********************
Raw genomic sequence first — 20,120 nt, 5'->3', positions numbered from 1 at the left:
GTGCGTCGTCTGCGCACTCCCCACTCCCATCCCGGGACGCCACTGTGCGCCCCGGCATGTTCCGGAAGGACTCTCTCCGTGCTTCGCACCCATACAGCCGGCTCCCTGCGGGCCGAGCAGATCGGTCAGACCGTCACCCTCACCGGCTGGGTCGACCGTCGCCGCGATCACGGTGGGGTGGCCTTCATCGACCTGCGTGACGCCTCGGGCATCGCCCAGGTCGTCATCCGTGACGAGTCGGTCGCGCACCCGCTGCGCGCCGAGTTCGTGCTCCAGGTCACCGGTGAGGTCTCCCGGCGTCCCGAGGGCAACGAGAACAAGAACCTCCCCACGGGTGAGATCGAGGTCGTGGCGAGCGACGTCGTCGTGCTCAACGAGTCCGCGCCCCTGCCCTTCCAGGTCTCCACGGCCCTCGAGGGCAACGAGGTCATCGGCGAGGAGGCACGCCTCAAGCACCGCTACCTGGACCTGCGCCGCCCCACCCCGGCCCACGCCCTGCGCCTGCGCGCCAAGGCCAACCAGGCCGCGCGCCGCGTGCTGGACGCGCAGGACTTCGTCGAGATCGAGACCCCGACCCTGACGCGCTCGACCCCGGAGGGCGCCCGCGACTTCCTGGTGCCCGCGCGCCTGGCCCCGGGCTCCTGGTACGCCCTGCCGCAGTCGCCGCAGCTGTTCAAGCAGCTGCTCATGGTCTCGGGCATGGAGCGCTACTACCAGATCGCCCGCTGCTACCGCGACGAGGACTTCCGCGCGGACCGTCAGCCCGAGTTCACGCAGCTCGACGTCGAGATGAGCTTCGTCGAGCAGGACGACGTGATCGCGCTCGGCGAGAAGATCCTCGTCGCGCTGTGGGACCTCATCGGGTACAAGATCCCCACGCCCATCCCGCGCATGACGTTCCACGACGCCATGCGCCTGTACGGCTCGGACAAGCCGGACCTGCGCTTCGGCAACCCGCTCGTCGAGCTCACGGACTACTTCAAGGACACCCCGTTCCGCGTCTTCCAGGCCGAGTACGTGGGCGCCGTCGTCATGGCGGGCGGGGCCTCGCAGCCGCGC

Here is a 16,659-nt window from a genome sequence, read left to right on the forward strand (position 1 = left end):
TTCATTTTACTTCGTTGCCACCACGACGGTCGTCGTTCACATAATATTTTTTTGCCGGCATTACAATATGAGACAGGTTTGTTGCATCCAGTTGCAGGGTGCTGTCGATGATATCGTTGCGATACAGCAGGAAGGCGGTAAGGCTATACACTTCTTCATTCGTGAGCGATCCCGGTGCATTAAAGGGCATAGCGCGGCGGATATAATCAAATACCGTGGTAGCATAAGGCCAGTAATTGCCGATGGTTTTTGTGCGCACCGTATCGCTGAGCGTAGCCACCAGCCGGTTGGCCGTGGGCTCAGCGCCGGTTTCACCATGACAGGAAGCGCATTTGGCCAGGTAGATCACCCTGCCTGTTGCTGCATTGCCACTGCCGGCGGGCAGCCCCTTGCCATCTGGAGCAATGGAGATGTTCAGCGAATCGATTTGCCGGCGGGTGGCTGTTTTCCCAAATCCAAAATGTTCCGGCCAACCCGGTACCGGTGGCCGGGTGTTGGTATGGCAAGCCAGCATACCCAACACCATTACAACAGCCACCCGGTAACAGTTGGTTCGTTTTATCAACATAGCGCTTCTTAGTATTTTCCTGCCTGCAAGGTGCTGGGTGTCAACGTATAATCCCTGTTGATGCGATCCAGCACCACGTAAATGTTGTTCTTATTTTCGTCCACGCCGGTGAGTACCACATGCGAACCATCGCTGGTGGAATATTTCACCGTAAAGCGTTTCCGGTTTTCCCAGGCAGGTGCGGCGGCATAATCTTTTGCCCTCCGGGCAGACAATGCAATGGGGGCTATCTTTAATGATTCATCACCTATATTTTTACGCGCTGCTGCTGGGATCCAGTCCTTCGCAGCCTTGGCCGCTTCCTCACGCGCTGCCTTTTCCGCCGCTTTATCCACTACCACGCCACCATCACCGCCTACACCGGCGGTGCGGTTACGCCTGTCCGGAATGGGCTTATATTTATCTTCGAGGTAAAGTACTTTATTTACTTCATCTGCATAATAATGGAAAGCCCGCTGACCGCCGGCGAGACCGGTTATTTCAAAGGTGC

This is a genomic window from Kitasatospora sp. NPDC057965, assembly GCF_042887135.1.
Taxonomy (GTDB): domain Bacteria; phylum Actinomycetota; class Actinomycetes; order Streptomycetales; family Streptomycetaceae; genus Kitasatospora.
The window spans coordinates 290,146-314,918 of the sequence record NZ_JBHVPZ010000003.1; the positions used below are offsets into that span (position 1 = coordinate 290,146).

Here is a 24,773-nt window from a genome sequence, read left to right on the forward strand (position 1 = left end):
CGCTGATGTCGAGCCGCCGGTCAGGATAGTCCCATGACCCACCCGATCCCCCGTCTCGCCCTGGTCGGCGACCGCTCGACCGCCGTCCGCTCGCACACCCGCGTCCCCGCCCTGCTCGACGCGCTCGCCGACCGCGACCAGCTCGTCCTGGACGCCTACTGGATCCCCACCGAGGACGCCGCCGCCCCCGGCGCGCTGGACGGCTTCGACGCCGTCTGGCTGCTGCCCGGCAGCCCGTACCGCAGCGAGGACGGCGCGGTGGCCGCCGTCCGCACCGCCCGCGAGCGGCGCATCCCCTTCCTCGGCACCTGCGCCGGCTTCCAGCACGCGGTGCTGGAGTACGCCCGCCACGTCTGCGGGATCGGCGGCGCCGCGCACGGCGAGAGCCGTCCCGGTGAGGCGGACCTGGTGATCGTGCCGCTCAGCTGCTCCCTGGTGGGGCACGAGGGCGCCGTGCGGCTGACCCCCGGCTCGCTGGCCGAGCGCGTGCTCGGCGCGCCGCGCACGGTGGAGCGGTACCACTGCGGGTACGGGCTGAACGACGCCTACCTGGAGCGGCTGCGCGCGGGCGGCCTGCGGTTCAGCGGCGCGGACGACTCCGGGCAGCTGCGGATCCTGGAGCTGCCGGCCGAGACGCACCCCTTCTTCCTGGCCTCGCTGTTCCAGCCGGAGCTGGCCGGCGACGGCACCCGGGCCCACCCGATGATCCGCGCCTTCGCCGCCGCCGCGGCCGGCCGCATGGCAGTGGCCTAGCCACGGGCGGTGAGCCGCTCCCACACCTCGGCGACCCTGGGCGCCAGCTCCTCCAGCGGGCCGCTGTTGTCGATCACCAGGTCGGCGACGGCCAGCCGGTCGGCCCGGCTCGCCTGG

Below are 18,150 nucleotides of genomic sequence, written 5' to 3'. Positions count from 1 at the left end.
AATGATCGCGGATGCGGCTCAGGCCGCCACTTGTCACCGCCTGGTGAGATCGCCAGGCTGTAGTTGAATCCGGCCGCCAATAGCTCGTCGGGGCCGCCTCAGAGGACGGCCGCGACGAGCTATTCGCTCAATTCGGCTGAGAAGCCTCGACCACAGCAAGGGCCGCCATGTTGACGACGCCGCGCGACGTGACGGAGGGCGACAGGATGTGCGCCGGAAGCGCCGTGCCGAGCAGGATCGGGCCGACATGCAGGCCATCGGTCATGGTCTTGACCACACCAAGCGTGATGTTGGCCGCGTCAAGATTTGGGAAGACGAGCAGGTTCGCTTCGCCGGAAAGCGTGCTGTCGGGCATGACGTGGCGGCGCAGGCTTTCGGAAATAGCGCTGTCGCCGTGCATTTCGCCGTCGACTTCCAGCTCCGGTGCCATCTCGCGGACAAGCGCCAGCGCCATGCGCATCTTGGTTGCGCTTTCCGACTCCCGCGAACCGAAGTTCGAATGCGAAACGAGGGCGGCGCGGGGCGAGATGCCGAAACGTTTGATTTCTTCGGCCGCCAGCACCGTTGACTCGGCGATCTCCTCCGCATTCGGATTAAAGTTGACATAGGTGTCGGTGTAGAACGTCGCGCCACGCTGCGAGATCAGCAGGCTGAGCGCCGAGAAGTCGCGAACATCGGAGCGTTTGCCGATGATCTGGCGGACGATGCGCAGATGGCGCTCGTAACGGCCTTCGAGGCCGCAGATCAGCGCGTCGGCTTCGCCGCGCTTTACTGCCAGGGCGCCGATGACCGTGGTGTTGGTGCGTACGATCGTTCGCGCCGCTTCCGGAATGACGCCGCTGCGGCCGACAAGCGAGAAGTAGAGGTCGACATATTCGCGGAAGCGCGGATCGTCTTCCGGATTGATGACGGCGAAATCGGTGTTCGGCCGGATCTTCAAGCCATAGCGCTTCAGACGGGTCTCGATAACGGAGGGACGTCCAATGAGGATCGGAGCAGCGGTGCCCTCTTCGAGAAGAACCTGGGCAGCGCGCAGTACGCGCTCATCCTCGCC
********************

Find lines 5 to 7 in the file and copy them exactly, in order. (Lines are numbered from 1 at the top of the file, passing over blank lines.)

This is a genomic window from Kitasatospora sp. NPDC057965, assembly GCF_042887135.1.
Taxonomy (GTDB): domain Bacteria; phylum Actinomycetota; class Actinomycetes; order Streptomycetales; family Streptomycetaceae; genus Kitasatospora.
The window spans coordinates 290,146-314,918 of the sequence record NZ_JBHVPZ010000003.1; the positions used below are offsets into that span (position 1 = coordinate 290,146).